Smart thermostat, Wi-Fi thermostat, programmable thermostat, communicating thermostat, learning thermostat, setback thermostat, four-wire thermostat, five-wire thermostat, power stealing thermostat, Energy Star Certified Smart thermostat….  The list goes on and on.

It’s no wonder that homeowners have a “deer in headlights” look when faced with the choices of purchasing a new thermostat.  You need to be an engineer to understand all the differences!  And that’s what I am (an engineer) and what I hope to do in this blog.

In this first post of many on thermostats, I will start with the basics and ask, “What is a thermostat and what does it do?”

In its simplest form, a thermostat is a device that turns the HVAC unit ON and OFF to maintain the temperature at the thermostat close to the desired setting.  It is typically mounted on an interior wall and, alone, cannot measure temperature throughout the house – only near the thermostat.

As the thermostat is cycling the HVAC unit ON and OFF to maintain temperature, the temperature in the house will actually rise and fall (fluctuate) as the unit is cycling.  The term HVAC techies use to describe this fluctuation is called “swing”. In most cases, homeowners do not notice the swing.  If they do, then there is a possibility the furnace or air conditioner is too large for the home, or the thermostat is improperly adjusted (more common with old thermostats).

A small amount of swing is not noticeable.  However, a large amount of swing can feel very uncomfortable as the air temperature fluctuates between warm and cool.  Unfortunately, there is little one can do to reduce the temperature swing on an existing system (presuming the thermostat is in a proper location and is adjusted properly).  A large amount of swing is typically associated with a furnace, or air conditioner, that is too large and the only solution is to install a smaller capacity unit.

If you are in the market for a new system and want a better level of comfort than what an ON/OFF system can provide, consider either a two-stage or modulating furnace/air conditioner.  The more increments in capacity that a unit can deliver, the more precise the air temperature near the thermostat can be held.  A two-stage HVAC unit controlled by a two-stage thermostat and delivers a low and high capacity of heat or cool.  When weather is mild, there is no need for high stage so the thermostat will operate the unit on low stage capacity.  This, in turn, reduces the magnitude of the air temperature fluctuation as compared to a single stage unit operating at full capacity, leading to better overall comfort.

The magnitude of the reduced air temperature fluctuation is proportional to the ratio of low to high stage capacities.  For example, a furnace with low stage capacity equal to 67% of full capacity (typical of most two-stage furnaces) will have 1/3 less temperature swing than a furnace operating at full capacity.  If the temperature fluctuates 1.5 degrees when cycling ON/OFF at full capacity, it will only fluctuate about 1.0 degree when cycling on low stage.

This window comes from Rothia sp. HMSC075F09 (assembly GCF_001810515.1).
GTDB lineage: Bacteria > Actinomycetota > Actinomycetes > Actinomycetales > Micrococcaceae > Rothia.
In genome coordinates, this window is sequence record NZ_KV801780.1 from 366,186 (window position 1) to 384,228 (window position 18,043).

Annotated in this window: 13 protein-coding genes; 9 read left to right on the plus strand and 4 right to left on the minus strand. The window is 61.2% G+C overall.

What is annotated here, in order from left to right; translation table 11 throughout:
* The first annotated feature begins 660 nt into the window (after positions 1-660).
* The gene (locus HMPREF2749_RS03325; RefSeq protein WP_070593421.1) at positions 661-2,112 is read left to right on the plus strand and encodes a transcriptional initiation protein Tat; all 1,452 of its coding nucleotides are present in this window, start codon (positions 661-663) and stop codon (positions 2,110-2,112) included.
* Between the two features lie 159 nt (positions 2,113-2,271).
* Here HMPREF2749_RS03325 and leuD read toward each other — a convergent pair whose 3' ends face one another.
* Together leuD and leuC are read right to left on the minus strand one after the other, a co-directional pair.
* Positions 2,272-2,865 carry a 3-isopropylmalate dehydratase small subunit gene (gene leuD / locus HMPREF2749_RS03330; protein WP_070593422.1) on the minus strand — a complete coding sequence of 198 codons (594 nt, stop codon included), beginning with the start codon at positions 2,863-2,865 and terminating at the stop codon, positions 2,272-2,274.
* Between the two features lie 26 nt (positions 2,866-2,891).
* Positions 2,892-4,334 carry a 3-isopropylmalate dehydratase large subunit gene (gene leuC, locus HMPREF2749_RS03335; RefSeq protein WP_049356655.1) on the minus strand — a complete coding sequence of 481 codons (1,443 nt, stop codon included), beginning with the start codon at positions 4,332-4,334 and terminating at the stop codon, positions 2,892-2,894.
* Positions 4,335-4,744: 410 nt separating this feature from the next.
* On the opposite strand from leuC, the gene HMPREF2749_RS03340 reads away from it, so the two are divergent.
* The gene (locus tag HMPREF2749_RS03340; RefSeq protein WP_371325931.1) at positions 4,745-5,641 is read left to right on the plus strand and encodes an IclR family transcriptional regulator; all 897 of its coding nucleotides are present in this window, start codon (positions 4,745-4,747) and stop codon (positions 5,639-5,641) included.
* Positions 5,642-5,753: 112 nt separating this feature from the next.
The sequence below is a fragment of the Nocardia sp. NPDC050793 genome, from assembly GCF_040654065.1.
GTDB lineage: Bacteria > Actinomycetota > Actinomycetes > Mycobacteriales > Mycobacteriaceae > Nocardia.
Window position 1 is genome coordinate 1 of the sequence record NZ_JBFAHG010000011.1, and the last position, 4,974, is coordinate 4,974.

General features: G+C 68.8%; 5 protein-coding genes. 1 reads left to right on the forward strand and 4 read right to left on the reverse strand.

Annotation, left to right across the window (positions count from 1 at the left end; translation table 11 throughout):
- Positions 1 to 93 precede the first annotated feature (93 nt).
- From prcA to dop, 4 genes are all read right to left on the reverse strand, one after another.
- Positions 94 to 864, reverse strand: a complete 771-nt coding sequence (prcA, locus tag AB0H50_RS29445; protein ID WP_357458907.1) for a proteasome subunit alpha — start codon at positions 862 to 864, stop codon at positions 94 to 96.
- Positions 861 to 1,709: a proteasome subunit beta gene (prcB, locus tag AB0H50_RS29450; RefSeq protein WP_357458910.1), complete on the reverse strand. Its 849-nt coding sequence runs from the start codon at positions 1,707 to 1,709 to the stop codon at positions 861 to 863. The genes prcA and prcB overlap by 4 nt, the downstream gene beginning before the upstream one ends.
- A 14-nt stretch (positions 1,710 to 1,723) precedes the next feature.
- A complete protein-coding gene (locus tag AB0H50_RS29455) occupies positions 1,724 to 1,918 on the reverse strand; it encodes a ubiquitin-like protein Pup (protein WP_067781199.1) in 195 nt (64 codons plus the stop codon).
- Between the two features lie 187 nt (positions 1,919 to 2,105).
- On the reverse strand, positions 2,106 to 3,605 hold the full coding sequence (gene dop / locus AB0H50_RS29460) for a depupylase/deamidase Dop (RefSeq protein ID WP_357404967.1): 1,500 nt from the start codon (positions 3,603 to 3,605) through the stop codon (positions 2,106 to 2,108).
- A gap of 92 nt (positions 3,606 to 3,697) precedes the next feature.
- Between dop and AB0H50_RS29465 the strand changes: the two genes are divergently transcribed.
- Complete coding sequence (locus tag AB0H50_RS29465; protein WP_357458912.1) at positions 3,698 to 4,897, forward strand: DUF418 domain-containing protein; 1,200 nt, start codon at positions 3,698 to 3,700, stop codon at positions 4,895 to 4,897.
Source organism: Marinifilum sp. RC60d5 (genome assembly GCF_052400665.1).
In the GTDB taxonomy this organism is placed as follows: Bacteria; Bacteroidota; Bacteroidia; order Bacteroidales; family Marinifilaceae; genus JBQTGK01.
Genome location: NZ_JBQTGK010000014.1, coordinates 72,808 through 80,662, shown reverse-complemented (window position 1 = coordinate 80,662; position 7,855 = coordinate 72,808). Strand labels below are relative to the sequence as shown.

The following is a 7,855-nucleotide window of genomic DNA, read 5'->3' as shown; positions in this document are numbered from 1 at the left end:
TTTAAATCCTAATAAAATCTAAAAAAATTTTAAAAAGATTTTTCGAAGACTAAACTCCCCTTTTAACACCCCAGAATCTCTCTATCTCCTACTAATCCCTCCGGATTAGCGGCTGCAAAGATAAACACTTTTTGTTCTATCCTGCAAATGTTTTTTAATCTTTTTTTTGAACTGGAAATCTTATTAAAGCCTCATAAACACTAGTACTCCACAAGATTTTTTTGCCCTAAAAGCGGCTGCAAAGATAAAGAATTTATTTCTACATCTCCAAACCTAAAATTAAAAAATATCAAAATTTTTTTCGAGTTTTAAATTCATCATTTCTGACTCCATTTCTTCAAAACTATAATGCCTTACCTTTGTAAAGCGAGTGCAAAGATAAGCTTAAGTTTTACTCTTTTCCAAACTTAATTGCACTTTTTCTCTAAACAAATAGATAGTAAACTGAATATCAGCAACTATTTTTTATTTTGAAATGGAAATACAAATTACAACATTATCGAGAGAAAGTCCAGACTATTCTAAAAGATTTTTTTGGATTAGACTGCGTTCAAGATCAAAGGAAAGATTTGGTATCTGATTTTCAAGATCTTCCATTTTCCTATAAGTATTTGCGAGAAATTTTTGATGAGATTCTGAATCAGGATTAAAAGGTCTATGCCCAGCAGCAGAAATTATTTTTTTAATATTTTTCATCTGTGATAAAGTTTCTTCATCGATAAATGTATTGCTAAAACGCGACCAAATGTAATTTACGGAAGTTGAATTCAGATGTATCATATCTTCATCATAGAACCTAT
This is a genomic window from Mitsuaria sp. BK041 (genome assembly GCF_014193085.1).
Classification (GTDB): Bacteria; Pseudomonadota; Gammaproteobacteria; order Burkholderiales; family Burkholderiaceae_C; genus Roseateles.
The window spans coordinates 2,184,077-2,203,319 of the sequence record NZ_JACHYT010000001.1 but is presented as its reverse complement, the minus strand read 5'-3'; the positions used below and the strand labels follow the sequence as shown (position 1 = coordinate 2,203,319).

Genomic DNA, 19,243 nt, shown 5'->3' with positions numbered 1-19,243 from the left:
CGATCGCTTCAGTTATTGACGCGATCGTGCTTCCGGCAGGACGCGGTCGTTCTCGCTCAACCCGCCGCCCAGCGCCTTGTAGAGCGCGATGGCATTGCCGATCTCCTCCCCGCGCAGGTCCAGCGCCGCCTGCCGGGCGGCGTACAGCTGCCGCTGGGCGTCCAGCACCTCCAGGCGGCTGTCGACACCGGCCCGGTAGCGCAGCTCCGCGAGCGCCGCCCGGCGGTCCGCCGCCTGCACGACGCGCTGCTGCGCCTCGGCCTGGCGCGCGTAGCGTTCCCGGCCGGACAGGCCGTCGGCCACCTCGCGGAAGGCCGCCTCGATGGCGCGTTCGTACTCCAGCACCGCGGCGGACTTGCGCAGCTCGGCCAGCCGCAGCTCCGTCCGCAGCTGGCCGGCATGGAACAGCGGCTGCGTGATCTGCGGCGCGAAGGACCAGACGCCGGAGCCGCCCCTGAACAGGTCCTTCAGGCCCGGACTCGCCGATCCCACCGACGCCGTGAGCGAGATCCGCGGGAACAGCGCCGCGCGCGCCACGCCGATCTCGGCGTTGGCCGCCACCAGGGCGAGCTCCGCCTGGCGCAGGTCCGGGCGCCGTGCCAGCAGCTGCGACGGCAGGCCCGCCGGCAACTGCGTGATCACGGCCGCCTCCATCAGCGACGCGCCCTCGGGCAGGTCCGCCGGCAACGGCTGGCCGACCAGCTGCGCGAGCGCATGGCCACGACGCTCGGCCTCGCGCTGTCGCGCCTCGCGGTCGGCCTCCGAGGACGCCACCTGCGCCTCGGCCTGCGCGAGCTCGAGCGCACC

For those who want even better comfort than what a two-stage system can provide, modulating equipment should be considered.  A modulating unit can increase or decrease capacity in very small increments, as low as in 1% increments.  It is controlled by a communicating thermostat that “communicates”, through intelligent control algorithms, the amount of capacity needed to maintain (or achieve) the desired temperature.  It can control temperature much more precisely than a two-stage system.

A typical modulating furnaces can maintain temperature within a few tenths of a degree, as shown in Figure 1 below, where the temperature swing of typical ON/OFF, two-stage, and modulating systems is displayed.

what is a thermostat and how does it affect comfort

Figure 1

Proportionately representative figures for typical products and applications.  Actual values depend on equipment brand, application and setup configuration.

 

In summary, there are three basic types of HVAC systems, controlled by compatible thermostats that provide increasingly better levels of temperature control:  On/Off single stage, two stage, and modulating.

In my next blog, I will begin to dissect the various types of thermostats available regardless of the number of stages of capacity it controls.

If you are interested in having a new thermostat installed in your home Contact Us and one of our professionals would be happy to assist you.

Dan Dempsey is the retired Senior Technical Fellow of Residential Systems, and former Director of Heating Products Development, for Carrier Corporation, formerly part of United Technologies Corporation. Dan has over 40 years’ experience in HVAC product and system design and holds 28 patents and 10 patent applications in HVAC product design. He was the recipient of the GAMA and Carrier Engineering Award and now consults to American Heating & Air Conditioning Co, founded by his grandfather in 1936 and led by his brother Mike Dempsey.

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